|Cosell: When it comes to identifying Patriots’ defensive front, mind the gap||03.26.12 at 11:09 am ET|
During the 2011 season, much was made about the Patriots’ apparent decision to move from a 3-4 defense to a 4-3. With the acquisition of veteran defensive linemen like Andre Carter, Mark Anderson and Albert Haynesworth — all defenders who appeared to be a better fit in a 4-3 — it certainly appeared Bill Belichick was making a seismic shift in defensive sensibility.
But it turns out that the idea of 4-3 vs. 3-4 scheme in New England wasn’t as simple as having someone on the edge put their hand on the ground instead of stand up. Greg Cosell of NFL Films, who serves as the executive producer of ESPN’s “NFL Matchup,” said that when it comes to the Patriots, the differences between a three-man front and a four-man front are more complex than you’d think.
“You have to understand one thing — fronts are not determined by who’s in a three-point stance and who is in a two-point stance. Fronts are determined by gap concepts,” Cosell said. “And I guarantee if you look at a lot of the Patriots’ ‘three-man fronts’ in the past where there’s actually two linebackers standing up on the outside, you’ll see that they’re actually in four-man front principles.”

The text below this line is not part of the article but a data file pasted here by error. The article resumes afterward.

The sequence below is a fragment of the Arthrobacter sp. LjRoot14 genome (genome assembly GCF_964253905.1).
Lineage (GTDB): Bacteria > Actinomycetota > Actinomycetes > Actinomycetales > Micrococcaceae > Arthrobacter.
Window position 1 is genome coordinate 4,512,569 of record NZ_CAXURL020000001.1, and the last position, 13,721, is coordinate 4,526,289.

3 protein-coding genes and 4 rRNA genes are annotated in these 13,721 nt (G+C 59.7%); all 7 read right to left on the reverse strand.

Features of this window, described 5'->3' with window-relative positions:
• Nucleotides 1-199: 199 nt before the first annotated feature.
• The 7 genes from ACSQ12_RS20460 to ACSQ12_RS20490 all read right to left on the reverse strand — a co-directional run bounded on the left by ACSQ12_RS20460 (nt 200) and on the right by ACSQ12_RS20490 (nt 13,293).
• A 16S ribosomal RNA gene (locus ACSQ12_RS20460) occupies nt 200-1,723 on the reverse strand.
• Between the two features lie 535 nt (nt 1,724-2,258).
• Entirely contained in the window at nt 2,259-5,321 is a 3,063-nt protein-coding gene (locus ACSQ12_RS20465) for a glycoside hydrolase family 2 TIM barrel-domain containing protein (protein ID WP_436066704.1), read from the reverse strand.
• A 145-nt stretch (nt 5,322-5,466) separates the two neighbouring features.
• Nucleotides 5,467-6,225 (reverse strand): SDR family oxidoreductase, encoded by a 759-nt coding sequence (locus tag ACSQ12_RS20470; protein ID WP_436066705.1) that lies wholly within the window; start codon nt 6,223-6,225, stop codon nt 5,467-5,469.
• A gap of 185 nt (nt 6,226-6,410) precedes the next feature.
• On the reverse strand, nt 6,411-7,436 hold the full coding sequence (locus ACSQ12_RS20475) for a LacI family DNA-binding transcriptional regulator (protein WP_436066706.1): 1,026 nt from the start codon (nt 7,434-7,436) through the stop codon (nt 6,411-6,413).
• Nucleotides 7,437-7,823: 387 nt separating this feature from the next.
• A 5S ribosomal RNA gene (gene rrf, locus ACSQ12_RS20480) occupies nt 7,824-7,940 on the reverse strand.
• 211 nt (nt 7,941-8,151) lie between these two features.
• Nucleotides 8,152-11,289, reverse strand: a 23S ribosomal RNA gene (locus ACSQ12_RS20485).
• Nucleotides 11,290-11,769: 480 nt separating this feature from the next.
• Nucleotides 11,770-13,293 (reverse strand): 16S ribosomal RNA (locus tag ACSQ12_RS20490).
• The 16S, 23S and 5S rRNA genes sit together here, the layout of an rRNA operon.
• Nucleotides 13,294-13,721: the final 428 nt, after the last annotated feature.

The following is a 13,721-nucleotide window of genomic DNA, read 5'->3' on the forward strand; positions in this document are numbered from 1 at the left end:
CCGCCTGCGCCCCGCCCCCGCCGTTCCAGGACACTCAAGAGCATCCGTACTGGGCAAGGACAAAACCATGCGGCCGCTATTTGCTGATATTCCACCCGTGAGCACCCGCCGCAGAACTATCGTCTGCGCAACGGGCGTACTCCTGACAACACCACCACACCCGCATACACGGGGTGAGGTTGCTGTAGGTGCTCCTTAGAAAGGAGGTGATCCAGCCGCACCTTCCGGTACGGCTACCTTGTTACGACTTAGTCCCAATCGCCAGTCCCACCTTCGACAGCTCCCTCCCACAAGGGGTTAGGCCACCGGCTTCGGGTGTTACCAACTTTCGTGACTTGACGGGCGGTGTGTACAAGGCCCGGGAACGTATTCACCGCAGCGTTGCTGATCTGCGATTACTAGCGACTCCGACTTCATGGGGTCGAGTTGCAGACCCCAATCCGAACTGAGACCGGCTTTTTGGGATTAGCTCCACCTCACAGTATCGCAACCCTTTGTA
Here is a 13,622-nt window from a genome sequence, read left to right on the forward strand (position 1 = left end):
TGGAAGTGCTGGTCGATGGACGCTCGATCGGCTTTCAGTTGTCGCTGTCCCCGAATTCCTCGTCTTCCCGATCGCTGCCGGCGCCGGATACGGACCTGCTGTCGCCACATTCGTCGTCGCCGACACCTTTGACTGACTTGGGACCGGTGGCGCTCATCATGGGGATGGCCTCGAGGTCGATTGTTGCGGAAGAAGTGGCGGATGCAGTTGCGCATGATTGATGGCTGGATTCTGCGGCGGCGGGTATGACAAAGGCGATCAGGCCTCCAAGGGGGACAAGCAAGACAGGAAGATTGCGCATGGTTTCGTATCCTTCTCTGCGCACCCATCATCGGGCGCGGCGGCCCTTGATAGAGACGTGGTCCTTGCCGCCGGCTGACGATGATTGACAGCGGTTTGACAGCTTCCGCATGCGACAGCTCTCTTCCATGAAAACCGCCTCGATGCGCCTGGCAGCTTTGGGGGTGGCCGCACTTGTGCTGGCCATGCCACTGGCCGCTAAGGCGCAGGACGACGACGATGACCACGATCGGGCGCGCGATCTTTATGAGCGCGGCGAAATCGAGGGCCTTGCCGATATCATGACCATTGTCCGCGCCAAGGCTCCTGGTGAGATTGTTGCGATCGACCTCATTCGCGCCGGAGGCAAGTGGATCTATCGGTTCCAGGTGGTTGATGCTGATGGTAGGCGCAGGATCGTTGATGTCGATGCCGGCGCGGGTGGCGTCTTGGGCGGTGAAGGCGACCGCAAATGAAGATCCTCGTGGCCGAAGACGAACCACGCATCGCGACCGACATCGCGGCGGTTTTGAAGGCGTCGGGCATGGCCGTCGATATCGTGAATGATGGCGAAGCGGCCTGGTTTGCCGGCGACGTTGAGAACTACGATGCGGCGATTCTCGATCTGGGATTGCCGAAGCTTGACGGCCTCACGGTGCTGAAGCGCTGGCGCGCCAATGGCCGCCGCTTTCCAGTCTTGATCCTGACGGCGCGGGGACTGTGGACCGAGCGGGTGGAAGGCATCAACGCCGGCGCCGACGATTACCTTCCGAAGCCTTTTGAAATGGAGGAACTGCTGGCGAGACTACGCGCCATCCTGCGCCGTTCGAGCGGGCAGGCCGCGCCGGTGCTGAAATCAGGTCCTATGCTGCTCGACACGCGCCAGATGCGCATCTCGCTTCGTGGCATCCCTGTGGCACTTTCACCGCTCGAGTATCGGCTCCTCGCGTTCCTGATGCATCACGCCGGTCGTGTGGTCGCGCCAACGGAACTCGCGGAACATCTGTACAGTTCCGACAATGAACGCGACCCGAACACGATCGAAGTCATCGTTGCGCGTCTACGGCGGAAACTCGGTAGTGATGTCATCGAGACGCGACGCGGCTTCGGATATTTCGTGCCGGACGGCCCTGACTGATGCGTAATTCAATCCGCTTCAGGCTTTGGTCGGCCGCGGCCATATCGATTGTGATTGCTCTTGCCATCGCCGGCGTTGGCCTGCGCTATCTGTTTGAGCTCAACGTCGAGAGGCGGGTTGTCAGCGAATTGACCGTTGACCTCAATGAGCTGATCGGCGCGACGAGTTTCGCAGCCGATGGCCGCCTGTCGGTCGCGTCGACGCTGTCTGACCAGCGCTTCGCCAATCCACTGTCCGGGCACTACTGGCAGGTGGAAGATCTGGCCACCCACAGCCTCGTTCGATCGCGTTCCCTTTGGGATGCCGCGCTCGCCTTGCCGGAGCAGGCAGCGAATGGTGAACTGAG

Some of the versatility of defenders like Vince Wilfork and Rob Ninkovich allow the Patriots to present one front when they’re actually in a different look altogether.
“With the Patriots, it’s complicated. You’ll see a three-technique. You’ll see a nose shade, not a nose tackle. Sure, there were snaps where they played a true 3-4 with a true nose tackle or a zero technique and two ends who are five techniques. But just because you have three down linemen, it doesn’t mean you are playing a 3-4.”
With the Patriots cutting Haynesworth and losing Anderson in free agency to Buffalo and the future of Carter uncertain because of injury, Cosell believes the Patriots won’t necessarily brand themselves a 3-4 or 4-3 team going forward, no matter who they might draft (or otherwise acquire), saying there’s “no need for them to make a delineation between 3-4 and 4-3. You don’t need to do that.”
Instead, look for them to continue to add versatile linemen and keep people guessing.
“In Houston, Wade Phillips’ defense is not a 3-4. It’s a 4-3. It just has the weak side defensive end — which was DeMarcus Ware in Dallas and was Mario Williams in Houston — stand up in a two-point stance. But every gap tells you it’s a 4-3,” Cosell said. “People immediately assume because you see three down linemen and you see two outside linebackers standing up, that’s a 3-4. No. Belichick is smarter than that.”
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